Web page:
In Memoriam

Prof. Hugh Dempster  (1928 - 2002)

J. R. Hugh Dempster was born in Mayo, Yukon, in 1928.  The family moved to the lower mainland in 1934 when his father retired.  Hugh graduated from UBC in 1949 winning the Governor General's Gold Medal for highest standing the the graduating class in Arts and Science.  Hugh went on to earn a Ph.D in Physics from Princeton in 1964.

Hugh was one of the founding members of the department of Computer Science in 1968. Prior to this, Hugh had worked at UBC in the Computing Centre. Hugh is remembered by his students as an outstanding teacher whose influence on their lives extended beyond the classroom. Hugh retired from UBC in 1993.  Following retirement, Hugh remained very active in peace, Anglican church and social justice issues, until he passed away in September 2002. Hugh was actively involved in many groups and events such as the Vancouver Peace Walk, Project Ploughshares and End the Arms Race.

Hugh's father, William John (Jack) Duncan Dempster, was an officer with the North West Mounted Police who was stationed throughout the Klondike during his career. The route he often traveled would later be named the Dempster Highway in honour of his service. Like his father, Hugh left an indelible mark on the people who came to know him.  At UBC, the Hugh Dempster Pavilion is named in his honour.

Fredrick (Rick) Sample (1958 - 1989)

Rick Sample was a UBC alumnus, a valued member of the UBC Department of Computer Science, and a researcher on the early protocols that developed into today’s email systems. During Rick’s short life, he was able to contribute a great deal to UBC Computer Science. Today, his legacy lives on through an endowment established by colleagues, friends and family: the Rick Sample Memorial Research Scholarship.

Rick’s mother Dorothy and his father John both attended UBC. Rick followed in their footsteps, completing a double major in physics and computer science in 1980. He continued on to a Masters of Science in computer science, graduating in 1984. During his graduate studies, Rick started working on research lead by Gerald Neufeld and Paul Gilmore on distributed electronic mail delivery.

The research team worked to develop an electronic mail system based on the then-new X.400 standards. Rick worked primarily on the user agent, a proto-version of an email client, used to send, receive, and organize messages. Other members of the team, Brent Hilpert and John Demco, developed ways to transport messages between computers. They also focused on sharing the software within Canada (via a network they started called CDNnet), and internationally.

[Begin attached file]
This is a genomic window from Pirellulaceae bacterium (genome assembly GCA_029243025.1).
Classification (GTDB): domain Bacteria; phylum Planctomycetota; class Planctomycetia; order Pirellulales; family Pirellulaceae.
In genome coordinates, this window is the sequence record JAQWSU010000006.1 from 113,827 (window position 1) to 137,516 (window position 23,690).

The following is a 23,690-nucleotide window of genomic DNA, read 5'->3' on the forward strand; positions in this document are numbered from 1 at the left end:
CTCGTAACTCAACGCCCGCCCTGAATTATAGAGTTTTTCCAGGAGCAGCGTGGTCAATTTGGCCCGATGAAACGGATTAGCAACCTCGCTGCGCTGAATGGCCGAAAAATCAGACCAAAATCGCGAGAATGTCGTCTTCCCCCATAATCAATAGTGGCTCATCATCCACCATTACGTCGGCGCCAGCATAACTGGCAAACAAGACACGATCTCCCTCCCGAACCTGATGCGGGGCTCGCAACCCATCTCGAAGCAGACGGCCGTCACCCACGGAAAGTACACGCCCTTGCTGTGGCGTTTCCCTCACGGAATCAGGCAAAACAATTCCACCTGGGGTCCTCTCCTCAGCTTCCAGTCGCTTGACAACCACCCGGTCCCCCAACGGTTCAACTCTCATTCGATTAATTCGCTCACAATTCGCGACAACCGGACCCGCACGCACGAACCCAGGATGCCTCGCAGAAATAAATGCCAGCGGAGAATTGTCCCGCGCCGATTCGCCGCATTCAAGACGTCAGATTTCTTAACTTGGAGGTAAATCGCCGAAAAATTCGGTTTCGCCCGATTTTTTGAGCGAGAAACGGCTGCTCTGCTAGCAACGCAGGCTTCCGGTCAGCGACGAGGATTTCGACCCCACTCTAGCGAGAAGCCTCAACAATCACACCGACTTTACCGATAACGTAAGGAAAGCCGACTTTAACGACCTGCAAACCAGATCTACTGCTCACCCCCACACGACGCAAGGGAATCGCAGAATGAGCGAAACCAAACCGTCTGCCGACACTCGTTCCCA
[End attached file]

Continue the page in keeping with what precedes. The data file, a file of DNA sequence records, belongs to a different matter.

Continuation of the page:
Rick also assisted with the commercialization of the software through their company, the Sydney Development Corporation. The software was used internationally for academic and research purposes. This research was an important step on the path to today’s email.

As well as conducting research, Rick served as the computer facility manager in the Department of Computer Science for five years. He supported all computer science faculty members in their various research projects, including helping to determine computing and networking requirements, acquiring hardware and software, and performing installation and maintenance. As one faculty member reflects, “He got along well with department members. He was responsive: whenever I asked him for some help, he would try to address my needs then and there rather than putting me off.”

Groups of researchers would join together to form local laboratories, and each lab would have its own particular computing and networking needs. Rick helped develop a number of undergraduate teaching labs outfitted with Macintoshes and several other types of workstations. As well, he helped set up the computing systems for the department’s administration.  

It is clear Rick Sample played an instrumental and lasting role in computer science at UBC, and today it is wonderful to be able to recognize his contributions through the Rick Sample Memorial Research Scholarship Endowment. It is awarded each year to outstanding undergraduate students for summer internships in the department.